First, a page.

He Gave Me Heroin by James Aden

4 stars

I have to say, He Gave Me Heroin is a pretty misleading title for this particular play.  It suggests something gritty and bleak; in fact, it’s a warming portrayal of companionship in older age.  The whole script takes the form of a single, everyday conversation, taking place one morning between lifelong friends Marion and Sadie.  The heroin, it turns out, is just a misunderstanding… an invention of the elderly Sadie’s confused and fading mind. 

Review by Richard Stamp published on Wednesday 25 May | Read more

Daggers MacKenzie

3 stars

This charming, engaging one-woman musical clocks in at just 45 minutes, but still finds time to showcase performer Melissa A Kaplan’s remarkably varied talents. The tale of a winsome American girl who runs away to join the circus, it features a bit of juggling, a touch of puppetry – and, of course, plenty of songs. From the moment she appears on stage dressed as a rosy-cheeked frontierswoman, the title character of Daggers MacKenzie is easy to warm to, and the story also makes some interesting points about what it means to be in search of a home.

Review by Richard Stamp published on Wednesday 25 May | Read more

Grey Skies

4 stars

An ill-judged outburst has cost twenty-something Danny his job – but before he has a chance to tell partner Lisa, she reveals that she’s expecting.  Danny’s layabout mate Sam is peddling knock-off cigarettes, in a plan which may ensnare his bright-but-naïve cousin Johnny.  Lisa’s sister Shauna, meanwhile, is looking for reasons to prise the couple apart… and in the midst of all this turmoil, Sam’s dreamed up an audacious plan to rob the local drug dealer.  What could possibly go wrong?  Plenty, of course – but perhaps not quite what you’re expecting.

Review by Richard Stamp published on Tuesday 24 May | Read more

Seven

4 stars

A fascinating and at times mesmerising project, Seven offers an innovative take on the well-worn theme of the recent conflict in Afghanistan. An ensemble of actors tell the true stories of seven real-life British servicemen – each of whom has seen active service within the last few years. But in the first of several creative twists, the men explore their memories and emotions through a series of interviews: interviews which are piercing, even intimate at times… because they’re being conducted by their genuine wives and girlfriends.

Review by Richard Stamp published on Tuesday 24 May | Read more

Thorn

3 stars

I’ve seen a lot of Fringe and alternative theatre in my time, but rarely have I seen a piece that takes on the topic of faith – unless it’s ironic, or highly critical. For whatever reason, authentic belief is somewhat taboo in the artistic community. But it’s exactly this topic that Thom Jordan, the son of a minister from outback Australia, has chosen to probe in his solo performance piece.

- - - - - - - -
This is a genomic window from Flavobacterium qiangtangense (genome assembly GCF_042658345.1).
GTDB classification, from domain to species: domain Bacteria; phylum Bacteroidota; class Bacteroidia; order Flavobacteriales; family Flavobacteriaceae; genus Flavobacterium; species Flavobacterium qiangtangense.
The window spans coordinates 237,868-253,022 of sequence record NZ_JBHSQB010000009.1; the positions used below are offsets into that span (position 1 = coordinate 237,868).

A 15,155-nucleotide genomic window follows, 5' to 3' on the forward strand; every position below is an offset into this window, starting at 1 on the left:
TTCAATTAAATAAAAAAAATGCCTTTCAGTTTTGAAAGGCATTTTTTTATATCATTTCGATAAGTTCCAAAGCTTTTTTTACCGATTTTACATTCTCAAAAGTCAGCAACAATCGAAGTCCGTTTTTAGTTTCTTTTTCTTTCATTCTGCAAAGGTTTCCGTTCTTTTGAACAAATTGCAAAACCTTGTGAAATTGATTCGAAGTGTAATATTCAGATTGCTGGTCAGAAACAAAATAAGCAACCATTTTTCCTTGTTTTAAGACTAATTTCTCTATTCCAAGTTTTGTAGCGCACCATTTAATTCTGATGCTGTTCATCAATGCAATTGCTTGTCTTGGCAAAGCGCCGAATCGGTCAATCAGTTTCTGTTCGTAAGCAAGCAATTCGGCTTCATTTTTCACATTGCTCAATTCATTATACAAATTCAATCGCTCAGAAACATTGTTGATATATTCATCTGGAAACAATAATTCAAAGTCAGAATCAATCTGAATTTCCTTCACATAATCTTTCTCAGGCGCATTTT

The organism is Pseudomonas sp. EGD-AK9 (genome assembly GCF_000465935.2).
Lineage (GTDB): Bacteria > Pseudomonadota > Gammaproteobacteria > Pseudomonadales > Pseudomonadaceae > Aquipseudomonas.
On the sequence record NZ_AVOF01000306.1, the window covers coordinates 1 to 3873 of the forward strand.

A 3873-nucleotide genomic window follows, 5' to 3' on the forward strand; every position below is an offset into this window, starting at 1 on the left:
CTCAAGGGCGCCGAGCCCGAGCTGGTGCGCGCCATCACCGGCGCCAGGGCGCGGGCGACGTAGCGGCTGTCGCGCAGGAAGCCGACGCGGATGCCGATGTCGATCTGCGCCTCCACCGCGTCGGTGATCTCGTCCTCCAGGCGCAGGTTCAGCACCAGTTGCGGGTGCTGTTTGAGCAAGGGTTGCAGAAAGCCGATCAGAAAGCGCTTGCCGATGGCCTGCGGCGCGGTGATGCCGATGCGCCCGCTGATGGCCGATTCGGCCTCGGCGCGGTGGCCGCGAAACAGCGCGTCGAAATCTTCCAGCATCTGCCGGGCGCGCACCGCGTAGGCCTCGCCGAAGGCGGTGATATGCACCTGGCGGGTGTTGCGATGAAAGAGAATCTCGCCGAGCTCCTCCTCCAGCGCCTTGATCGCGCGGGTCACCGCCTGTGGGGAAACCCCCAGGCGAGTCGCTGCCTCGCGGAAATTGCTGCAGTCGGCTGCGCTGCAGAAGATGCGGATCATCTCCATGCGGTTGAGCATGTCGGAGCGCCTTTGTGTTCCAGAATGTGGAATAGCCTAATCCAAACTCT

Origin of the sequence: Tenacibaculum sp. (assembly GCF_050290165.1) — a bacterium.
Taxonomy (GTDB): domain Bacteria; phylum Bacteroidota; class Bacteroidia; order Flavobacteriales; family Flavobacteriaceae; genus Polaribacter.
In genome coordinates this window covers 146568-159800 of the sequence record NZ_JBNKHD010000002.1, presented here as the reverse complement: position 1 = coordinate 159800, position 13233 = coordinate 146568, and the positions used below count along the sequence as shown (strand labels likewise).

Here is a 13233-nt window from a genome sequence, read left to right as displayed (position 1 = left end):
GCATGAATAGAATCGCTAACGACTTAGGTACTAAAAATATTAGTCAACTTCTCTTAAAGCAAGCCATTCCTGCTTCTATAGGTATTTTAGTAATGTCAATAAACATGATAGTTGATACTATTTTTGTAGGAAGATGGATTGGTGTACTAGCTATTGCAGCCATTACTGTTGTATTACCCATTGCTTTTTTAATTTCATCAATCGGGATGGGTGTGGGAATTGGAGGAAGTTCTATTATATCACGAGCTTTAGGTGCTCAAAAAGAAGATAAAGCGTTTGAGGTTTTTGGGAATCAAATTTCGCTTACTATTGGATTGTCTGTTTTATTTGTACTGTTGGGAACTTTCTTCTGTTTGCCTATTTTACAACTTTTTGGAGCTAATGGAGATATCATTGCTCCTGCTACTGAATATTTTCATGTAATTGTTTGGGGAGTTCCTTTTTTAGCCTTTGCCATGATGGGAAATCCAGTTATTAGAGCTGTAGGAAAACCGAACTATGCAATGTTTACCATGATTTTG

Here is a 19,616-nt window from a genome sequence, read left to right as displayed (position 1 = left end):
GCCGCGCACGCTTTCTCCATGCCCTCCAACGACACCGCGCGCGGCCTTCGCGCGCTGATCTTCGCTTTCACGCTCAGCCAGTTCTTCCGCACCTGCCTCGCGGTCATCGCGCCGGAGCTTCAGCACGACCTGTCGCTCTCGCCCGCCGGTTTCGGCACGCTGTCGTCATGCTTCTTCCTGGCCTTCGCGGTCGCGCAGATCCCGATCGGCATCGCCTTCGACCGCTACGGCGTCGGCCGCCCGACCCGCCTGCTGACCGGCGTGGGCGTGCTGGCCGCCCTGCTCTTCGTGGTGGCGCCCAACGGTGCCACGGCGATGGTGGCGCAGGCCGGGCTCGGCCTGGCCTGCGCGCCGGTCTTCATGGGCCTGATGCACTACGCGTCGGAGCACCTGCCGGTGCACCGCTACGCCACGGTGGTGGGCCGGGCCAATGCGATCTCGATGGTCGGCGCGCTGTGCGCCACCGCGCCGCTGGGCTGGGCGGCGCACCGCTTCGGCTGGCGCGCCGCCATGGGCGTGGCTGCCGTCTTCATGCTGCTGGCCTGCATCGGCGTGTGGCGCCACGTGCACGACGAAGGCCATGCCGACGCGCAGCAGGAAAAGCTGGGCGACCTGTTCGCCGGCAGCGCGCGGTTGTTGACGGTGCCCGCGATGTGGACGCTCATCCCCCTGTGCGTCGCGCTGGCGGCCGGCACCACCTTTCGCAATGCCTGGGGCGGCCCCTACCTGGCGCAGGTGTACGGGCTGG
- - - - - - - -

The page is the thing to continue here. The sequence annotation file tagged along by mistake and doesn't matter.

Review by Vivienne Egan published on Tuesday 24 May | Read more

Sellotape Sisters by Lee Mattinson

4 stars

There’s a lot to enjoy about this comic production, which engaged me right from the start with both characters and storyline. The date is 1966, and we see Ethel (Charlotte Weston) and Phyllis (Kellie Batchelor) in their dressing room, discussing the very last episode of Werewolf Hall – a long-running soap opera they have starred in for years. It seems that there is a shock twist planned for the finale, and Ethel isn’t happy about it at all. Cue Rupert (Johnny Freeman), who is equally disgruntled, and struggling to accept he may not have a future career after the show is over.

Review by Tig Land published on Sunday 22 May | Read more

And The Rope Still Tugging Her Feet

5 stars

A teenage girl graduates from a Catholic school, in rural County Kerry.  We learn of her endearing innocence: her delight at the discovery that men and women can share a joke together, and how much she enjoys the simple pleasures of her newly independent life.  There’s the giggly advent of first love, and the flattering attentions of an older man.  There’s an office party and a ride in the boss’s car.  We know this won’t end well.

Review by Richard Stamp published on Sunday 22 May | Read more

Austen Empowered

2 stars

Jane Austen-themed shows are popular. You just have to look at the success of improv troupe Austentatious (they play to sold-out venues around the country and have spawned a slew of imitators) to know that popping Austen in the title is a safe bet. And I confess that it was what drew me, a diehard Austen fan, to the show.

Review by Vivienne Egan published on Saturday 21 May | Read more

Deep in The Heart of Me

4 stars

This sweetest of Fringe treats is, at its core, a straightforward love story: a holiday romance set on a Greek island, which we earnestly hope will survive the return to the rains and stresses of England. It really doesn’t matter that the island is Lesbos, and the adorable couple we’re cheering for are a pair of gay women. But for Janet and Rosie, the path to true love isn’t a smooth one… because it’s taken Janet a lifetime to accept her sexuality, and she has a husband and two teenage kids back home.

Review by Richard Stamp published on Saturday 21 May | Read more

Limelight

2 stars

The fictional open mic night at The Iron Duke – the actual location for this Fringe show – is home to a rag-tag group of wannabes and has-beens. There are the regulars, the newcomers… and an unexpected stranger whose presence has the potential to change everything.

Review by Vivienne Egan published on Friday 20 May | Read more

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